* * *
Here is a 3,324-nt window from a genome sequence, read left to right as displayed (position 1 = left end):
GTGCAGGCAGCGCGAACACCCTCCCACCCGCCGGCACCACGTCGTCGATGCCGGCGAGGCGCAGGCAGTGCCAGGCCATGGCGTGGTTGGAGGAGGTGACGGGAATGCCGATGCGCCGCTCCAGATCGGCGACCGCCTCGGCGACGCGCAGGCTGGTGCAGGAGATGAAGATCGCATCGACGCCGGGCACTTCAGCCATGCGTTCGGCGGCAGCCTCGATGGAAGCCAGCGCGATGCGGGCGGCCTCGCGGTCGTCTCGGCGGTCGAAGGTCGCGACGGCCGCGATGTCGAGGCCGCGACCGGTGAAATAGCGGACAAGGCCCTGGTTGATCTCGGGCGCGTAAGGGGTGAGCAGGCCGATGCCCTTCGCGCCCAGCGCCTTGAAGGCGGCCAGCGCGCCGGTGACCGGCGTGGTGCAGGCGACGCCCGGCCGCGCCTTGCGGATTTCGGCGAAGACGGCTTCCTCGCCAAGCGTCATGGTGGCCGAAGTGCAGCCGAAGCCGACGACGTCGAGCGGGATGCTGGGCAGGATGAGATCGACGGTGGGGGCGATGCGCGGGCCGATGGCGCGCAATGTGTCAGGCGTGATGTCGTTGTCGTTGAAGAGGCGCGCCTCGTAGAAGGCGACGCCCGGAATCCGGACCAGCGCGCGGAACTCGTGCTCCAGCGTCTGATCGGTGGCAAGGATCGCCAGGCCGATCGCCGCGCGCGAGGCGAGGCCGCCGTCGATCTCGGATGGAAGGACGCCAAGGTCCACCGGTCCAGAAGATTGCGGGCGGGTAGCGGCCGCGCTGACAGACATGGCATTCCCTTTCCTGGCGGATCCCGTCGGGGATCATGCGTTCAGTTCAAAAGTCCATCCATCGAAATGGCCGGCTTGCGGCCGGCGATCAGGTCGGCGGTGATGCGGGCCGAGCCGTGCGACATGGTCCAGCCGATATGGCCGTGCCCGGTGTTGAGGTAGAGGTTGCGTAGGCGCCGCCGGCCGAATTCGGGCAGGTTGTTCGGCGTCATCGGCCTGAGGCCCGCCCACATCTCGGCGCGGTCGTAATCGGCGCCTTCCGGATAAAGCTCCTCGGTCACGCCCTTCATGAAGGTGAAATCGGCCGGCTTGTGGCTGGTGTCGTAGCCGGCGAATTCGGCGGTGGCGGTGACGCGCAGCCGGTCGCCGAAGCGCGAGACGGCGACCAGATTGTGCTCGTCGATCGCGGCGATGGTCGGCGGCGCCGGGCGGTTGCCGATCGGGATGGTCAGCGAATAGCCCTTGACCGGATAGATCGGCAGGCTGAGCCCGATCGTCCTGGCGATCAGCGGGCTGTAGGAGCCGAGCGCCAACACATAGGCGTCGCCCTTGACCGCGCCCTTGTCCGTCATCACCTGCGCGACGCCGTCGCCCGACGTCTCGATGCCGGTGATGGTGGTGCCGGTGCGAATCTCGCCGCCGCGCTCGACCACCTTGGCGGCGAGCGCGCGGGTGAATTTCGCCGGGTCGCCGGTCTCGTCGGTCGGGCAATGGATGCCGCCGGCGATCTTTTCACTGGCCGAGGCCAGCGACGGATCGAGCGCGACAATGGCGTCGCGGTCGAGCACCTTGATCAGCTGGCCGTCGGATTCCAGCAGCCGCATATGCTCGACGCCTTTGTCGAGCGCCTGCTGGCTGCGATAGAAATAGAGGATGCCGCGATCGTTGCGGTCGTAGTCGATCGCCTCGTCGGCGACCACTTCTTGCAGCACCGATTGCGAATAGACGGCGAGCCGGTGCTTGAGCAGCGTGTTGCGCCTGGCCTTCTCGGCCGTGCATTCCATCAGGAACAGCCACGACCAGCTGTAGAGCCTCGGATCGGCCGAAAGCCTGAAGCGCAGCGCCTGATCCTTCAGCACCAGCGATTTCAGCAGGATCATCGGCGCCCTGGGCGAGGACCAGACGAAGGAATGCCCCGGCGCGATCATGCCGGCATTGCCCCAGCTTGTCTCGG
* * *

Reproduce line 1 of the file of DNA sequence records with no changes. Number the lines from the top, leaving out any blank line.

Here is a 3,324-nt window from a genome sequence, read left to right as displayed (position 1 = left end):